Palmer about Stroll’s action: ‘Hülkenberg showed that you don’t have to blast your predecessor’

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Palmer about Stroll's action: 'Hülkenberg showed that you don't have to blast your predecessor'

Jolyon Palmer thinks it makes perfect sense that Lance Stroll was penalized for his part in the incident with Visa Cash App RB driver Daniel Ricciardo just before the restart. According to the former F1 driver, Nico Hülkenberg, who was driving right behind the Aston Martin driver, showed that an accident was relatively easy to avoid.

Stroll caused quite a commotion during the main race in China. Just before the restart, the Canadian misjudged the speed of his predecessor Ricciardo and then crashed straight into the rear of the Australian’s RB car. But even more remarkable was that Stroll blamed Ricciardo. Palmer sheds light on the incident in his analysis for F1TV and concludes that Stroll’s teammate, Fernando Alonso, made almost the same mistake as the Canadian.

“It starts with some confusion between (Carlos, ed.) Sainz and Alonso,” says Palmer. ‘Sainz leaves a small gap to (Sergio, ed.) Pérez’s Red Bull, but I don’t think Sainz is doing anything wrong in this case. He accelerates, slows down again and then closes the gap. I don’t think he’s doing anything out of the ordinary there. However, his action does surprise Alonso’, Palmer sees that Sainz’s actions have consequences for the driver directly behind him.

‘Alonso shifts up towards the corner, but while looking ahead he cannot see what the others are doing in the corner. When you drive a little further into the field, you often look ahead to see whether (in this case) Verstappen is already going for it. You try to anticipate that,” Palmer explains. ‘He (Alonso, ed.) looks four cars ahead instead of the car in front of him and then he almost hits the back of Sainz. There you almost had the crash and the penalty. There he lost control of the situation and got away well.’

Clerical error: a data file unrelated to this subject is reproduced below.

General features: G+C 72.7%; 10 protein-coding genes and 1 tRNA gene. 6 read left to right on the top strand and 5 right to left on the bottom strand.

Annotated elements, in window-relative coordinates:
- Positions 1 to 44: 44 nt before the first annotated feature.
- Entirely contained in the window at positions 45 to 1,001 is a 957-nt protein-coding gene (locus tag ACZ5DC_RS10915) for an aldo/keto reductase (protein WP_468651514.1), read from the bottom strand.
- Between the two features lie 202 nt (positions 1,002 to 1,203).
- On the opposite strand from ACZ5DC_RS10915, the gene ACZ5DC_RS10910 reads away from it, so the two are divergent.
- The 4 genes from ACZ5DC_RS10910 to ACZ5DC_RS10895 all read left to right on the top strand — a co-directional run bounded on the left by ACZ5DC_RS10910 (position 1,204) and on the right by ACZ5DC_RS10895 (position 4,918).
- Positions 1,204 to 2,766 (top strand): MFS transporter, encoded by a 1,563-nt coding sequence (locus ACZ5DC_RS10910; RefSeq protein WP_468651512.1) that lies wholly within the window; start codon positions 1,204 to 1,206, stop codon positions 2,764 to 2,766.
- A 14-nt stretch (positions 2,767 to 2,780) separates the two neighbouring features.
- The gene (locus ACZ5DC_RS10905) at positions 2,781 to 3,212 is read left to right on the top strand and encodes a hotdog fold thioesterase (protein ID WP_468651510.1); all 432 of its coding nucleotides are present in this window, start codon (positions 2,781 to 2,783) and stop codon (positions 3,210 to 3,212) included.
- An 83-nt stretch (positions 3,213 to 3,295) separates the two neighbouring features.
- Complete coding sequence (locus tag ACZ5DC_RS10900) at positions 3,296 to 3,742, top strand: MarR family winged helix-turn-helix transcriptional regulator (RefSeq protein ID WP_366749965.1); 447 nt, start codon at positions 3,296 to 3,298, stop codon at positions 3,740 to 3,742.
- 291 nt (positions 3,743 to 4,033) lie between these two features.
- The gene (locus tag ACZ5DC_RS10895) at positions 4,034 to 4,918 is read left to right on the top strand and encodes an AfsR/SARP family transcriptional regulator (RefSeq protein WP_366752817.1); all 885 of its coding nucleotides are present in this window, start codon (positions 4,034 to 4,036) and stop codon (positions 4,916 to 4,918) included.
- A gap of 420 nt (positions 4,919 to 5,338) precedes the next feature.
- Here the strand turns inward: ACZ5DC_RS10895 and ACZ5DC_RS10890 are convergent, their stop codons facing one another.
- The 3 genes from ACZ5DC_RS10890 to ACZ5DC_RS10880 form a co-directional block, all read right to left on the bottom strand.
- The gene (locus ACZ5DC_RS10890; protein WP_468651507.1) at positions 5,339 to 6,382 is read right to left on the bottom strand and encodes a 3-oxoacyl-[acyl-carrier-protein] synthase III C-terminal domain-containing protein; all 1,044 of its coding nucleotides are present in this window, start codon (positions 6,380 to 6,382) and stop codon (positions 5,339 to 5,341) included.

Hülkenberg shows how it should be done

While Alonso escaped unscathed, his Aston Martin teammate Stroll, who ended up in a similar situation, was a lot less fortunate. ‘A little further back, his teammate does much the same. He also left a gap to Ricciardo, but in this case I think the fault lies with Lance (Stroll, ed.),” Palmer points out an important difference. ‘He’s looking ahead (at the corner), but he’s not paying attention to the drivers directly in front of him and he’s not prepared for the rest of us to come to a near stop. Behind it, Hülkenberg showed that it was not necessary to crash into the back of your predecessor. He was aware of the situation,” Palmer concludes with a small sneer towards Stroll.

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